Sudbury's tailings ponds could hold key to easing EV battery shortage, researcher says
Metal-eating bacteria could help extract $7B-$10B worth of minerals at Copper Cliff
The key to supplying the automotive industry with enough electric vehicle batteries may rest in a toxic eyesore: Sudbury's vast tailings ponds.
Tailings are the waste material left over from ore extraction processes — often mixed with water and stored in ponds. But for several years, the potential for leaks of toxic substances into the surrounding environment has raised concerns about these tailings and questions about what, if anything, can be done with them.
Nadia Mykytczuk, the interim president/CEO of mining research facility MIRARCO and interim executive director of the Goodman School of Mines, both at Laurentian University in Sudbury, said there's a way to reuse the tailings and provide enough material needed for the expected demand in electric vehicle (EV) batteries.
Mykytczuk, who was Laurentian's Industrial Research Chair in Biomining, Bioremediation and Science Communication, presented her ideas at BEV In-Depth, a major conference on the future of electric vehicles held at Science North in Sudbury on Wednesday and Thursday.
"The challenge ahead of us is that we have to make a very rapid transition away from fossil fuels, and that means we're going to have a very rapid increase in demand for battery minerals," Mykytczuk told CBC News. "We've got to make lots of batteries to drive you to get the electric cars and get them in the hands of consumers.
"And that's going to take a lot more mining."
Biomining could lower cost of extraction
In April, Steve LeVine, editor of The Electric, a publication that focuses on electric vehicles, said in an interview with CBC News that the world's mines produce only about half of the critical minerals necessary to meet the auto industry's EV goals.
This year, he said, automakers plan to build 7.7 million EVs but will only have access to enough nickel — a key ingredient in their batteries — to build about 3.6 million that can travel 400 kilometres or more on a single charge.
"At the end of the decade, the desire is to make between 25 million and 40 million EVs, if you count the Chinese [industry] and Tesla," LeVine said. "There's enough nickel to make 13 million."
According to Mykytczuk, that's where Sudbury's tailings come in.
"We have a lot of metals actually sitting at the surface contained in mine waste," she said. "If you go to Copper Cliff and the tailings area, which is quite vast, it actually contains a significant amount — between $7 billion and $10 billion worth of nickel sitting in those mine waste."
Despite the estimated value of the waste material, companies haven't yet put money into extracting the metals because of the significant cost of sending the tailings back to smelter, she said. But that could change with the application of bacteria in a niche field called biomining.
"We have diversity of lifeforms on this planet," Mykytczuk said. "These bacteria actually evolved to eat iron and sulphur. They can break down the minerals like pyrite and pyrrhotite that actually carry metals like nickel, copper and cobalt."
Imagine a brewery, she said, and its large metal tanks used to ferment beer.
"You can build large metal tanks that we call bioreactors, and you can feed the material in," Mykytczuk said. "The tailings are like a fine, sand-like material. We put that into the reactor, we add a few nutrients into the liquid matrix, a bit of acidity.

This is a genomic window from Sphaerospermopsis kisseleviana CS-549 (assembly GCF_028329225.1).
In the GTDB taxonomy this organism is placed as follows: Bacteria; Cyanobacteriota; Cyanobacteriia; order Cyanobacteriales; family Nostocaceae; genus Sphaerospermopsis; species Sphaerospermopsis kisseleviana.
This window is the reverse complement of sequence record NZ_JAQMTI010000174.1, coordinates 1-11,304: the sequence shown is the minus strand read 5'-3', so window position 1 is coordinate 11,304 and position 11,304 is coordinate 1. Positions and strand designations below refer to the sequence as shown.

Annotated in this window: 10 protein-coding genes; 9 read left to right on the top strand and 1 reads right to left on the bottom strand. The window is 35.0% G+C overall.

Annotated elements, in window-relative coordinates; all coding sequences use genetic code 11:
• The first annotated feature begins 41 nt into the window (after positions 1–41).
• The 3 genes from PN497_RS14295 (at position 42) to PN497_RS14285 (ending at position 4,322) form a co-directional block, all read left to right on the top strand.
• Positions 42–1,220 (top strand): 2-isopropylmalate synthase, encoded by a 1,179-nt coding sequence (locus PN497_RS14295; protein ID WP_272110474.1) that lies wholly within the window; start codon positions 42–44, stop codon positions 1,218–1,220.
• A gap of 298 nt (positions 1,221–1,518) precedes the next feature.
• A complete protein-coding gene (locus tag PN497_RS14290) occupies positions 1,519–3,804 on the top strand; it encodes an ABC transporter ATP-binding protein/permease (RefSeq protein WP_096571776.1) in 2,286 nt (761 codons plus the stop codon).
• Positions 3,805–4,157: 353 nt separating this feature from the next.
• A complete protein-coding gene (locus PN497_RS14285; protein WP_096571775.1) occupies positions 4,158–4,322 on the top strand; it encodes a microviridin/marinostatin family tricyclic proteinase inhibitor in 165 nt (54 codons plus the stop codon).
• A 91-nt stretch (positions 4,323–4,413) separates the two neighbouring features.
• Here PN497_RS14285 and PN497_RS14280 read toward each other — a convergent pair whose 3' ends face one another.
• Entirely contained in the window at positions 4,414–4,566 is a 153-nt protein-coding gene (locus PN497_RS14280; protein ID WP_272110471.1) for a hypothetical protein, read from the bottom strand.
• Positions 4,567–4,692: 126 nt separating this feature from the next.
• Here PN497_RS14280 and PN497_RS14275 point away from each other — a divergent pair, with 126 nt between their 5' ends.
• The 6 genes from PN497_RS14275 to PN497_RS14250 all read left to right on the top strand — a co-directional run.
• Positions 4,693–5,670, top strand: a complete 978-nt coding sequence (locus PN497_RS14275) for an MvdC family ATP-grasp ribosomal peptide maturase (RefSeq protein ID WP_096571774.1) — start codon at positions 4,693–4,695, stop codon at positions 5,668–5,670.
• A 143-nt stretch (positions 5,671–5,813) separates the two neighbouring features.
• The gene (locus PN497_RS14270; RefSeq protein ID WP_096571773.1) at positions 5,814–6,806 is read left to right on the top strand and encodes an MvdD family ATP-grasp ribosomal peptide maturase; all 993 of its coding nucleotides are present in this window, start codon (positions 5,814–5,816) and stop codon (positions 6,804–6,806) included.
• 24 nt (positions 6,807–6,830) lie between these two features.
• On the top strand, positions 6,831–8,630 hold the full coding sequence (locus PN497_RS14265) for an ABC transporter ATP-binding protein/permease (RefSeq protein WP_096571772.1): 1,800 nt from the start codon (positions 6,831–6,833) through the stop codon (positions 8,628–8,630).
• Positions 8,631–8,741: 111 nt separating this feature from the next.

"We then stir and aerate that mixture and allow the bacteria to break down those materials," she said. "We then separate the solids away from the liquids, and the liquids now contain a concentrated amount of that nickel and copper and cobalt that we're after."
In the past, monitoring this process has been a bit of a "black box," Mykytczuk said. But recent advancements in genome sequencing will allow developers to monitor the activity closer.
"Controlling a biological process, if you're not actually monitoring it, can be very difficult," she said. "It could go one way or the other if the bacteria sort of shift from one community to another.
"But that's all changing," she said. "We're working on making it a reliable and robust technology to tackle these waste materials that aren't going to be economic using other extraction methods."
Ministry responsible for dam safety inspections
In an email to CBC News in November 2021, Ontario's Ministry of Northern Development and Mines said it is responsible for tailings dam safety inspections through its Engineering Services Unit (ESU).
"The ESU undertakes engineering reviews of construction projects for offline tailings structures such as dams (structures not impounding part of a lake, river or stream) at operating mines," the statement said.
"It also conducts site assessments and risk evaluations of abandoned mine tailings dams across the province, to help prioritize repairs at these sites."
In the last 15 years, nickel mining company Vale has upgraded five dams in the Copper Cliff region that were built using what the industry calls the upstream method. That is when the tailings materials themselves — which are the rock waste byproduct of mine milling operations — are used to build a dam.
In 2019, following the collapse of a tailings dam in Brazil, Vale released a review of its tailings dam infrastructure around the world. That report listed eight dams in Copper Cliff that had an "extreme" hazard designation if they were to collapse.
Of those eight dams, four were built with the upstream method.
With files from Morning North and Jonathan Migneault